Financial Crisis and Ways to Forward: Bangladesh Perspective -The Asian Age

M A Yousuf Ali & Md Obaidullah

A financial crisis is characterized by a sharp fall in asset prices, the inability of firms and individuals to pay off their debts, and a lack of liquidity within the financial institutions. Other events that have the potential to be classified as a financial crisis include the bursting of a speculative financial bubble, a crash in the stock market, a default by a sovereign government, and a currency crisis. In a post-pandemic situation and owing to the Russia-Ukraine war, the world is experiencing a terrific financial crisis.

We have seen the political and economic crisis in Srilanka. Early in the month of April, protests in Colombo, the nation's capital, were sparked by concerns over rapidly increasing prices and spread across the country. In the UK, as a result of the worsening issue concerning the cost of living, inflation has now surpassed its worst level in 40 years. Recent research on the cost of living crisis asserts that more than two million adults in the UK have gone a whole day without eating because they can't afford to.

The circumstance, however, of third world countries such as Bangladesh is more miserable. There are still a great number of people in this country who are living below the poverty line. This country is also confronting a financial crisis. We have a significant quantity of foreign debt. The unbridled inflation in prices of key commodities like rice, beans, oil, bread, sugar, and water has reached its pinnacle, and the news about it is continuously reported in the press and on social media platforms.

We have seen the disheartening scenario that people are hanging behind the TCB truck. Also, there have even been cases of family members taking their own lives as a result of starvation and poverty. We believe that in order to deal with the current situation, we need to put aside all of our differing views and collaborate on ways in which we might lessen the number of people who have killed themselves. Here are some recommendations to get rid of this crisis:

*    First of all, zero-tolerance policy against corruption ought to be declared. It has to be stopped by any means. Furthermore, the market monitoring system needs to be bolstered so that unscrupulous people in business cannot create misery for the mass people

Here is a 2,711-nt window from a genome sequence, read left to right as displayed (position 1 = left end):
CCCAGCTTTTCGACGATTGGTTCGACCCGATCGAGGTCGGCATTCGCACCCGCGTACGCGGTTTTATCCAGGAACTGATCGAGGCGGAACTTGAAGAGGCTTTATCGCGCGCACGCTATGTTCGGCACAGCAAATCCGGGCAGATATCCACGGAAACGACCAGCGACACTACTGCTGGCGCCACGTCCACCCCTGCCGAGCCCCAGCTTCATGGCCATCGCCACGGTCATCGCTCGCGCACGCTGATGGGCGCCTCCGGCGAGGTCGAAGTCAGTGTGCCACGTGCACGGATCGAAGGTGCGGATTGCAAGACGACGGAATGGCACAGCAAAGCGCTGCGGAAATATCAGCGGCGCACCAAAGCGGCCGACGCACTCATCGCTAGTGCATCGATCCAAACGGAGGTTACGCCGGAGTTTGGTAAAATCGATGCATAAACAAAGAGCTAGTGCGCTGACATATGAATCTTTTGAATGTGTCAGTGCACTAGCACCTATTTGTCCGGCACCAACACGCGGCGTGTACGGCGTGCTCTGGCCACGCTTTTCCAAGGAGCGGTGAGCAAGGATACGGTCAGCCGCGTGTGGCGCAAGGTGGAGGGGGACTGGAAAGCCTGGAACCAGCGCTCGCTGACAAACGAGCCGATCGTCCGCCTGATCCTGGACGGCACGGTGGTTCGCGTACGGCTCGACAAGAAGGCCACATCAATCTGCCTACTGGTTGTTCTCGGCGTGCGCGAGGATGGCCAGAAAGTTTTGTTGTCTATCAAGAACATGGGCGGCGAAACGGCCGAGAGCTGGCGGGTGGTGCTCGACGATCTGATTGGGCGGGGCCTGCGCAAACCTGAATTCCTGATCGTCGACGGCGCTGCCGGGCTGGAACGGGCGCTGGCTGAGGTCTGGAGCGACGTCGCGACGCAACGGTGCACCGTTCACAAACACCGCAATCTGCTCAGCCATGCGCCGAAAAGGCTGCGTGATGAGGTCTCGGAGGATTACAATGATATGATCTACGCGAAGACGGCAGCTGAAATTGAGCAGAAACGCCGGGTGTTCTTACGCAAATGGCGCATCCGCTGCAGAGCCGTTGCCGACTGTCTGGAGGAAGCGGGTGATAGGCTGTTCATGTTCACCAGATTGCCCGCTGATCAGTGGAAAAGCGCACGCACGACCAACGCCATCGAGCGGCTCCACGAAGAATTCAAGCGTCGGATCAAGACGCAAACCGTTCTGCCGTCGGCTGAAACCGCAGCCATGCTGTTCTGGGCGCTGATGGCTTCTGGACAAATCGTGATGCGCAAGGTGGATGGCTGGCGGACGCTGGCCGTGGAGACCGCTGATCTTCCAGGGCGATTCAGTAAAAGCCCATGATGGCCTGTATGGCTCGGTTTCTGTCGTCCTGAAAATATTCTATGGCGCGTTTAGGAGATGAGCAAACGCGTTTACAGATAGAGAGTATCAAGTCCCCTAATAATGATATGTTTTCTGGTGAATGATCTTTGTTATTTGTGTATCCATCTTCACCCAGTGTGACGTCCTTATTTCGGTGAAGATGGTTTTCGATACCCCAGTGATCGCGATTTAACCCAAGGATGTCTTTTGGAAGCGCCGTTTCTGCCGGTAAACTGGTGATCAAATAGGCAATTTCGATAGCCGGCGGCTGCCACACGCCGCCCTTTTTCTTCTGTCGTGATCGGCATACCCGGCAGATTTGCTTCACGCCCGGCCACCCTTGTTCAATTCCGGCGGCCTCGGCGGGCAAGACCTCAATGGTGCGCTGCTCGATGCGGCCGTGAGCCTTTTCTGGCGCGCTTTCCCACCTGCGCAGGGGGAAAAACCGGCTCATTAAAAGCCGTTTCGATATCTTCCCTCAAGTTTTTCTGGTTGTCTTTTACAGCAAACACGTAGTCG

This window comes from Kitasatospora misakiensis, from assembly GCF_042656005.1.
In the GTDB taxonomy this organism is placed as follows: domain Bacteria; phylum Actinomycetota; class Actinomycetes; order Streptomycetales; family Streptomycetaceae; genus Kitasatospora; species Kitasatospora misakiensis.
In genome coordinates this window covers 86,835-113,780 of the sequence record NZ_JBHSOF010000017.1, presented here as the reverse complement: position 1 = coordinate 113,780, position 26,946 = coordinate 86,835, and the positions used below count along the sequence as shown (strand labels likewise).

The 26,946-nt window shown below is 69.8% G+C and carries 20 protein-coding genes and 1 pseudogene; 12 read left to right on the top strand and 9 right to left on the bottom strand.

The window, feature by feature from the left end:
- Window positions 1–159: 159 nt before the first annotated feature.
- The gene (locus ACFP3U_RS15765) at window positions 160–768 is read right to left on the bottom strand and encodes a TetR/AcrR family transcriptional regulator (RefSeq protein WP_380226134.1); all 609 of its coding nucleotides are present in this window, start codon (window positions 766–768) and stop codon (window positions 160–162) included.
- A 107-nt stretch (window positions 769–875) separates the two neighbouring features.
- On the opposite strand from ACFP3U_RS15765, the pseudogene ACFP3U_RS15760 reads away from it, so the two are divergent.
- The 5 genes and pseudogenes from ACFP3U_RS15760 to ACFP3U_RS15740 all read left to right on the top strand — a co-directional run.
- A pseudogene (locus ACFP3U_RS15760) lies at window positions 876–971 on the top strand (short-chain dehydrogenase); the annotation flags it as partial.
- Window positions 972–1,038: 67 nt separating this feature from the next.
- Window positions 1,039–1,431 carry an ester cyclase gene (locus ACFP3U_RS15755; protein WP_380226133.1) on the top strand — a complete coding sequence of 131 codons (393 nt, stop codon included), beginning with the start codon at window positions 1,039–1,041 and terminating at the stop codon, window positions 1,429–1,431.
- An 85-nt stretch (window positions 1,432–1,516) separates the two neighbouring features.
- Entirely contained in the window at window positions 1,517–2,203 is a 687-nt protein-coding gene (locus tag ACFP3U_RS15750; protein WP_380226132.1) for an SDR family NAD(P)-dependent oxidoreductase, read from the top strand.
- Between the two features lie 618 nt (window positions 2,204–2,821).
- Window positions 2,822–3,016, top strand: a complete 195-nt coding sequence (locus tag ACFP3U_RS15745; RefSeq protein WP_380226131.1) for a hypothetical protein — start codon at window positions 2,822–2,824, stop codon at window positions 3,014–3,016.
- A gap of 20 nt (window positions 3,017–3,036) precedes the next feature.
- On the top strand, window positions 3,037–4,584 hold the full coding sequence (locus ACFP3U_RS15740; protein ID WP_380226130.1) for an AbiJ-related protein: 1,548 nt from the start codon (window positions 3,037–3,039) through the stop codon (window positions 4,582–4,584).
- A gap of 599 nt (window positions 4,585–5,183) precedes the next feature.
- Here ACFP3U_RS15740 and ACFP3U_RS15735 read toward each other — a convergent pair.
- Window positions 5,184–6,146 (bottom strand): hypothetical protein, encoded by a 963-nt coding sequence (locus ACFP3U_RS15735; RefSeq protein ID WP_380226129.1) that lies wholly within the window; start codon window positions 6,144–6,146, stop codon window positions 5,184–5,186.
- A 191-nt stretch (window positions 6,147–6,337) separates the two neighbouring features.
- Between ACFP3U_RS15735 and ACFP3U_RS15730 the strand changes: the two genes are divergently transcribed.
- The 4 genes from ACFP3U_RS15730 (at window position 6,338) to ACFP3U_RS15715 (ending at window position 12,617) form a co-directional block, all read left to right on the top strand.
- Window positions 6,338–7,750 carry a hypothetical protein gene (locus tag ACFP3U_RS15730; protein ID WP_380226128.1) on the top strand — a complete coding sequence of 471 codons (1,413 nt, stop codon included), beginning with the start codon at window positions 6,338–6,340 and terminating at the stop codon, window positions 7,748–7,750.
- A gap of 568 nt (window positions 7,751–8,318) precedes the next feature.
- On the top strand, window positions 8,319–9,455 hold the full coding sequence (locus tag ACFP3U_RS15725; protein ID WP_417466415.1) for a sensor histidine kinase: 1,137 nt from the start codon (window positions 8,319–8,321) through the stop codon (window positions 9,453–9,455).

*    We are largely dependent on imported products; nevertheless, it is essential to minimize our reliance on imports. Imports of luxury items, in particular, should be cut to zero per cent.

*    Remittance is the key driver of our economy. Needless to say, we often see their critical condition in the foreign countries. The government is obligated to do an accurate evaluation of remittance fighters.

*    According to the national labour force survey (LFS) conducted in 2016-2017, 11% of young people are unemployed, and their portion of the overall unemployment rate is close to 80%. Training in various technical trades such as driving, electrical, mechanical, computer is what's needed to get young people out of unemployment and onto the job market. Those who are interested in starting their own businesses ought to be provided with the appropriate opportunities. Moreover, sending young people who are unemployed overseas with technical training and language instruction would be beneficial.

*    Many young people who are unemployed should be offered the opportunity to work independently as freelancers. They are no less than the expatriates.   Rather, they are the best at boosting the country's economy without requiring a large investment. We must take effective measures to help them. In addition to providing free service training at various Union and Upazila levels, a computer centre can be set up for people who do not have the device, where one impoverished member can use the computer for 6 hours in a row by enrolling for a nominal fee.

*    The soil in Bangladesh is known for its high fertility. Each and every square foot of its land needs to be put to productive use. It should not be left fallow, regardless of whether it is the roadside or the edge of the yard. It is imperative that grains and vegetables be cultivated in every available space.
*    Those who still have some funds available for investments make plans to put those funds into productive activities.

*    Ensure that the state takes responsibility for the collection and distribution of zakat.

*    Put an end to living a lavish lifestyle, and instead focus on leading a reasonable and active one, regardless of the field of work you're in.

To ensure the aforementioned suggestions, we have to be aware personally and socially. Furthermore, strong GO-NGO collaboration is needed to implement effective policy initiatives.

M A Yousuf Ali is a writer, translator, and a freelance columnist and Md Obaidullah is a Research Assistant, Centre for Advanced Social Research, Dhaka.